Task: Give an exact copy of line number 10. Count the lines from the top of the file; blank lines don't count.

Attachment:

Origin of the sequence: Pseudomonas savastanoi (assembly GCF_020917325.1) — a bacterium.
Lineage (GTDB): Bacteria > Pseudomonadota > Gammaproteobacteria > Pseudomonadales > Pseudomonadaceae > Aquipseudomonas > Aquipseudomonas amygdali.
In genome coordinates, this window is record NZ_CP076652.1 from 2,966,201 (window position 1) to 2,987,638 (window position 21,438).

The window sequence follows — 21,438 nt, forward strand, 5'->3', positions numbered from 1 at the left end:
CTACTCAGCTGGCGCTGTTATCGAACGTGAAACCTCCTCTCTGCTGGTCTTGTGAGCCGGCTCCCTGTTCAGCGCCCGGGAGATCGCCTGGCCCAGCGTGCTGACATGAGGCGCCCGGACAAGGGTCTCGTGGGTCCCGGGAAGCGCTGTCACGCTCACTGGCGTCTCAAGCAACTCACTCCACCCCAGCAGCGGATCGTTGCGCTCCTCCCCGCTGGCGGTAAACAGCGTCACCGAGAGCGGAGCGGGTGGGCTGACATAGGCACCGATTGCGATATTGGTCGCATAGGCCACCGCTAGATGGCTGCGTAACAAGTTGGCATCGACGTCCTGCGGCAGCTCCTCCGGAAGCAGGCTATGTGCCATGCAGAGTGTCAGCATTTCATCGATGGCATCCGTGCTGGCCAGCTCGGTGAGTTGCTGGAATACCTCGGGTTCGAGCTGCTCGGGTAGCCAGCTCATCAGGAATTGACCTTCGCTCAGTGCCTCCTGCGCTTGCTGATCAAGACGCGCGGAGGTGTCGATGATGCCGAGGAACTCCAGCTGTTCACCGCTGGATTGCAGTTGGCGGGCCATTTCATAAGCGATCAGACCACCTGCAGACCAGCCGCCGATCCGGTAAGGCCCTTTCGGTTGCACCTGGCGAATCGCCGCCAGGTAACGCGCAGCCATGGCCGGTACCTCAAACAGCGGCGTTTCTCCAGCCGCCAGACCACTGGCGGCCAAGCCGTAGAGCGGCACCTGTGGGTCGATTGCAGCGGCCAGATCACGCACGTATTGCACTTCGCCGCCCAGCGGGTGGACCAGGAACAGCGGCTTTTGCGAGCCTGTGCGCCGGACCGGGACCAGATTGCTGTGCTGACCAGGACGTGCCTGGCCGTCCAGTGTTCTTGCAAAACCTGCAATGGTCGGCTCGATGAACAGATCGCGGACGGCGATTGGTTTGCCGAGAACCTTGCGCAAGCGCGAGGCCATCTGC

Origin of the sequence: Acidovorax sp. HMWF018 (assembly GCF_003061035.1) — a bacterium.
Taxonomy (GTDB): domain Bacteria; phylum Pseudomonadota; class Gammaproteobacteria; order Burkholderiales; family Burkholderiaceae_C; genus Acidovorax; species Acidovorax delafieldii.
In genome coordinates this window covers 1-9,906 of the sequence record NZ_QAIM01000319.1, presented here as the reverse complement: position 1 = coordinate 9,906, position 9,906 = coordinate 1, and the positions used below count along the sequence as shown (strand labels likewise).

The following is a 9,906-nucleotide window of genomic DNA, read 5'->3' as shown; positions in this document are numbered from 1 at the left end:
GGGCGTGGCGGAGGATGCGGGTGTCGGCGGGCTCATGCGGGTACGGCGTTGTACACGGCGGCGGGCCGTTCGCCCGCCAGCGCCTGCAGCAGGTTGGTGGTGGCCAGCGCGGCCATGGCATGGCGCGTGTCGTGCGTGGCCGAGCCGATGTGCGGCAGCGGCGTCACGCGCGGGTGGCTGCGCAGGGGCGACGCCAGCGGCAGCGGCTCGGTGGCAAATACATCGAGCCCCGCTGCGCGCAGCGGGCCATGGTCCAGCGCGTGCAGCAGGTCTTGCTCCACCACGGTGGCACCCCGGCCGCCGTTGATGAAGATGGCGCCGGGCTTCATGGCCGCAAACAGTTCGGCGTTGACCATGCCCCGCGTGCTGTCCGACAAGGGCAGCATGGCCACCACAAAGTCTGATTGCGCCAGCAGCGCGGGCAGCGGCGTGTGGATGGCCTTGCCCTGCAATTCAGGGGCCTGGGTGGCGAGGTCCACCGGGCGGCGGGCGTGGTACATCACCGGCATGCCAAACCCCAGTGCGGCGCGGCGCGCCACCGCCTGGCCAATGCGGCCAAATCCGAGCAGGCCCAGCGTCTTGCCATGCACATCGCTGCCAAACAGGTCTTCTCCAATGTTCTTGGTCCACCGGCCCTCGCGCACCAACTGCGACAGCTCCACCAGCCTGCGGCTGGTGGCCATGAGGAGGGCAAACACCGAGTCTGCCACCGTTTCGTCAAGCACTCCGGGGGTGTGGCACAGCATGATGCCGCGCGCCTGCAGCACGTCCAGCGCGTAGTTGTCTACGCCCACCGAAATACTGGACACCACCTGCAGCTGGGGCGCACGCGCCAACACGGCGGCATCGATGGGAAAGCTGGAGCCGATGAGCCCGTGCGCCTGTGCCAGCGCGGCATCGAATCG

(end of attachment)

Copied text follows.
GGGCGTGGCGGAGGATGCGGGTGTCGGCGGGCTCATGCGGGTACGGCGTTGTACACGGCGGCGGGCCGTTCGCCCGCCAGCGCCTGCAGCAGGTTGGTGGTGGCCAGCGCGGCCATGGCATGGCGCGTGTCGTGCGTGGCCGAGCCGATGTGCGGCAGCGGCGTCACGCGCGGGTGGCTGCGCAGGGGCGACGCCAGCGGCAGCGGCTCGGTGGCAAATACATCGAGCCCCGCTGCGCGCAGCGGGCCATGGTCCAGCGCGTGCAGCAGGTCTTGCTCCACCACGGTGGCACCCCGGCCGCCGTTGATGAAGATGGCGCCGGGCTTCATGGCCGCAAACAGTTCGGCGTTGACCATGCCCCGCGTGCTGTCCGACAAGGGCAGCATGGCCACCACAAAGTCTGATTGCGCCAGCAGCGCGGGCAGCGGCGTGTGGATGGCCTTGCCCTGCAATTCAGGGGCCTGGGTGGCGAGGTCCACCGGGCGGCGGGCGTGGTACATCACCGGCATGCCAAACCCCAGTGCGGCGCGGCGCGCCACCGCCTGGCCAATGCGGCCAAATCCGAGCAGGCCCAGCGTCTTGCCATGCACATCGCTGCCAAACAGGTCTTCTCCAATGTTCTTGGTCCACCGGCCCTCGCGCACCAACTGCGACAGCTCCACCAGCCTGCGGCTGGTGGCCATGAGGAGGGCAAACACCGAGTCTGCCACCGTTTCGTCAAGCACTCCGGGGGTGTGGCACAGCATGATGCCGCGCGCCTGCAGCACGTCCAGCGCGTAGTTGTCTACGCCCACCGAAATACTGGACACCACCTGCAGCTGGGGCGCACGCGCCAACACGGCGGCATCGATGGGAAAGCTGGAGCCGATGAGCCCGTGCGCCTGTGCCAGCGCGGCATCGAATCG